Cruel and Unusual

Mentally ill Texans used to go to hospitals. Now, increasing numbers of them go to prison instead.


The Skyview and Hodge Units are located next door to each other atop a hill in Rusk, Texas, with a view of the oldest state-funded mental hospital in Texas. It's one of those places your parents used to threaten to banish you to if you didn't behave.

Both Skyview and Hodge are relatively new facilities. With a capacity of 528, Skyview houses mentally ill inmates of both genders, mostly in a dormitory setting. Hodge has room for 989 mentally retarded male inmates; they live in more traditional security units, behind solid steel doors with a small window and a slot for their food trays. Both facilities include segregation cells.

Some inmates come to Skyview and Hodge for extended care, but most are short-timers. They check in for 20, 30, or 60 days before being judged mentally fit enough to return to one of the general-population prison units across the state.

Last May, Warden Sharron Dishongh provided a tour of the two units. She seemed shocked when asked about claims that some inmates had been taken off their psychotropic medications upon entering prison.

"I mean, that's the opposite of what we would want," Dishongh said. "We don't want to take them off of their meds, because if we do, their mental illness is going to pop back up."

In one of the wards, one inmate refused to remove his arm from the slot. Dishongh jokingly asked the inmate whether he had "taken the slot hostage." The wisecrack displeased the prisoner.

"I'm mad at everybody!" shouted the inmate, upset because he had broken the light fixture in his cell. He said he broke it because the guards would never turn it off.

"We could gas him," said Dishongh, only half seriously, "but we don't want to do that." Instead, she squatted next to the slot trying to talk with the prisoner, promising that she would have the light replaced. The slot remained his captive.

No one would mistake either Skyview or Hodge for something like a school or daycare center; razor wire runs along the tops of the perimeter cyclone fences. But even at first glance, something about the two facilities broadcasts that they are different from most other prisons.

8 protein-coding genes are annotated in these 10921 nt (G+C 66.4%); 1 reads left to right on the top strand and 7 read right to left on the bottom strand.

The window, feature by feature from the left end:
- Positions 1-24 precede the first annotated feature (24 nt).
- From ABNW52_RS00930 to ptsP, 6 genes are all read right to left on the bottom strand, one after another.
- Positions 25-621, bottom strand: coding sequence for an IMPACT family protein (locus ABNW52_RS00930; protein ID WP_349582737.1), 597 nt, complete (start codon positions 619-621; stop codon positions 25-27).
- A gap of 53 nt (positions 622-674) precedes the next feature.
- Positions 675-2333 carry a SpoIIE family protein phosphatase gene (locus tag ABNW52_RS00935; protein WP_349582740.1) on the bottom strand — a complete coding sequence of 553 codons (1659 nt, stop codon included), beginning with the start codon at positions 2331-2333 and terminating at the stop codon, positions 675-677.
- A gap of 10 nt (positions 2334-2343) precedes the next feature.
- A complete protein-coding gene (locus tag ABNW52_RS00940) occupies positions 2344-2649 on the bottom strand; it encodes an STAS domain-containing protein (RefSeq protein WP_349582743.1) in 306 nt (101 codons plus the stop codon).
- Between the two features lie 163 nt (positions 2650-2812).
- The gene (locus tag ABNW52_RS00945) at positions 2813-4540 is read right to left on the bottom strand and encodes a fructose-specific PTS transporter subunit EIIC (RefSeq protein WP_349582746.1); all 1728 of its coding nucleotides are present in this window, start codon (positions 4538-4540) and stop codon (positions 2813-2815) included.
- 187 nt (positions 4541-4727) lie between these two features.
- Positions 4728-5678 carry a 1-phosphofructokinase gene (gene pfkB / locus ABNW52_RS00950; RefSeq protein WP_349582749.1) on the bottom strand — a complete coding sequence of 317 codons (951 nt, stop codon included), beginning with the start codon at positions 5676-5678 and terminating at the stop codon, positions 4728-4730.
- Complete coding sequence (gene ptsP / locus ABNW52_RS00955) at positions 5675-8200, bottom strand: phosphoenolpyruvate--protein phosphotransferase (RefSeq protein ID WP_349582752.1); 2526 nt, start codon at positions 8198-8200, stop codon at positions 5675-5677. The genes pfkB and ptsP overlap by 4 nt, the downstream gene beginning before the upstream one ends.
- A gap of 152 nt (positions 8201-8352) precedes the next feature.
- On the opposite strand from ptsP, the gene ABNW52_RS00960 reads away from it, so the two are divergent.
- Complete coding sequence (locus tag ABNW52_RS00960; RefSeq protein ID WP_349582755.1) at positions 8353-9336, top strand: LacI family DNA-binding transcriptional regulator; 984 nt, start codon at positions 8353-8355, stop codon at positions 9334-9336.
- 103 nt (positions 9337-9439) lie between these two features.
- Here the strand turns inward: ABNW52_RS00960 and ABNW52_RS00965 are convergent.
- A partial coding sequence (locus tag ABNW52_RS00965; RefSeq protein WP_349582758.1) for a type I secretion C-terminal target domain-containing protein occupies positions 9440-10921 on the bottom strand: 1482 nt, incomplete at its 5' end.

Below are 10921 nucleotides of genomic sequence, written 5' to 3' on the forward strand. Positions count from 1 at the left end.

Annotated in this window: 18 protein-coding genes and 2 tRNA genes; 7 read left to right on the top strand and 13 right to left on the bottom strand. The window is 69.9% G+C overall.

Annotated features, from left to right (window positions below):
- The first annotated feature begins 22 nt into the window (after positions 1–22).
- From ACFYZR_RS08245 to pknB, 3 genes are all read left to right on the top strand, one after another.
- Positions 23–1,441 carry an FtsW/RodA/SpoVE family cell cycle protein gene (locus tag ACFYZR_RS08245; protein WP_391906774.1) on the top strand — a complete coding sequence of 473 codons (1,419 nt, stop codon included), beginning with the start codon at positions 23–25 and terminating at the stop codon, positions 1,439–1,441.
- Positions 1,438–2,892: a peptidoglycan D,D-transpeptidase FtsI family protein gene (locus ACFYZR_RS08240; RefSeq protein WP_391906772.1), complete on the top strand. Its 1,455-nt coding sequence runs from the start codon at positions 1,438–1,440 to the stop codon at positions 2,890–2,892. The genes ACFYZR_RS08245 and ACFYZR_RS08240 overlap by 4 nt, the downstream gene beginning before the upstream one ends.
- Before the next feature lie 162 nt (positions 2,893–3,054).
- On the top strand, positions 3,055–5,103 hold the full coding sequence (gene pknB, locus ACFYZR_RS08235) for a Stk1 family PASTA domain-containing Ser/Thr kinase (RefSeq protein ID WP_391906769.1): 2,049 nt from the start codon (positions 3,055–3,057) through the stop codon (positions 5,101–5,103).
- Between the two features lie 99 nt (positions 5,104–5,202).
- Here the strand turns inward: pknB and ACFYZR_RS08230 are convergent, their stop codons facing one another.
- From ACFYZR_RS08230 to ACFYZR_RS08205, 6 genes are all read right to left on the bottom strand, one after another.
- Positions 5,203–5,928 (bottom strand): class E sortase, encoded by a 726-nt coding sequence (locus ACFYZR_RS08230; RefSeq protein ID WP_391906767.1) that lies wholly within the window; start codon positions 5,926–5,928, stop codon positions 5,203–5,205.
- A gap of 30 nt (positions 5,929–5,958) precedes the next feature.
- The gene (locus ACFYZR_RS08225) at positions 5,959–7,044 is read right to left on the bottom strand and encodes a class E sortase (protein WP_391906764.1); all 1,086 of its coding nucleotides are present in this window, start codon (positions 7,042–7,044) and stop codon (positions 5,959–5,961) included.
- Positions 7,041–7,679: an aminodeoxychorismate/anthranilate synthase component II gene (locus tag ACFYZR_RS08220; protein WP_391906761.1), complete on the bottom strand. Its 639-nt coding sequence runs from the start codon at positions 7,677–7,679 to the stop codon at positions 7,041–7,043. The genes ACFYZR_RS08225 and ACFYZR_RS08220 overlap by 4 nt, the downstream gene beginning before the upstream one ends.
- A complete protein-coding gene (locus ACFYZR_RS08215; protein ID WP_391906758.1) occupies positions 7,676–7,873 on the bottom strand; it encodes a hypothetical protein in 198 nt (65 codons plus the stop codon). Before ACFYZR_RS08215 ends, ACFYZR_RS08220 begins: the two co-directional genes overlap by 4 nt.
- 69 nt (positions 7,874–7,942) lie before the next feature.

Flowers appear in rows and clusters along the fences and in the yards. A crew of prisoners armed with lawn mowers keeps the yards trim. Other inmates tend gardens of tomatoes, peas, and peppers -- all of which are used in the units' kitchens. Still other inmates work in the prison greenhouse or attend the in-house landscape design school. There's also occupational therapy such as barbering. There's animal-assisted therapy, during which, for a few hours a month, volunteers share the affection of their pets with inmates. And there is training in life skills such as cooking. "Some of these guys can't boil water when they first come here," says Dishongh.

Too, the atmosphere here is somehow looser than that of many prisons. The standard armed-guard towers are positioned strategically around the prisons, of course, and violence occasionally breaks out. (During the tour, an inmate attacked a guard, who needed several stitches to close the wound to his head.) But even so, both guards and prisoners seem more relaxed than their counterparts at other prisons. Dishongh says it's that way by design. In addition to meeting the regular requirements to be certified as a peace officer, guards at Skyview-Hodge must take 32 hours of special training on dealing with the mentally impaired, as well as yearly refresher courses. Additionally, Dishongh says, not all TDCJ guards are cut out for her prison; she's choosy about who comes to work for her. She adds that there is also an internal culling process: not all TDCJ guards want to come to Skyview-Hodge.

But inmates certainly do -- at least to Skyview, that is. Like the other three TDCJ psychiatric units where patients receive psychotropic drugs, Skyview is air-conditioned. Regular units are not. Because of that amenity, Dishongh says, her staff has to screen out prisoners who don't need to be there.

"Do we weed them all out?" she asks. "No. And do we sometimes weed out someone we shouldn't? Yes. But all in all, I think we do a very good job."

But she also admits that that job is getting tougher.

Before coming here six years ago, for six years Dishongh, who retired in May, oversaw the TDCJ headquarters for psychiatric services, in Huntsville. Prior to that she worked at the Rusk State Hospital just down the hill. Only half joking, she says she basically followed her clientele here because as the state reduced the funding for MHMR beds, the mentally ill have found their way to prison.

"Our nation, not just our state, has not done a real good job in determining how to manage the mentally ill," she says. "And so what are they going to do when they leave here? They are going to get into trouble. Because the services in Texas are not there for the mentally ill or the mentally retarded."


On that point, former Skyview psychologist Jeri Houchin agrees with Dishongh. But she does not concur with the warden's assessment of the overall treatment provided to the mentally impaired in TDCJ. It's not that Houchin doesn't want disabled inmates to do their time. She just believes they have a right to the reasonable accommodations and care guaranteed to them by law.

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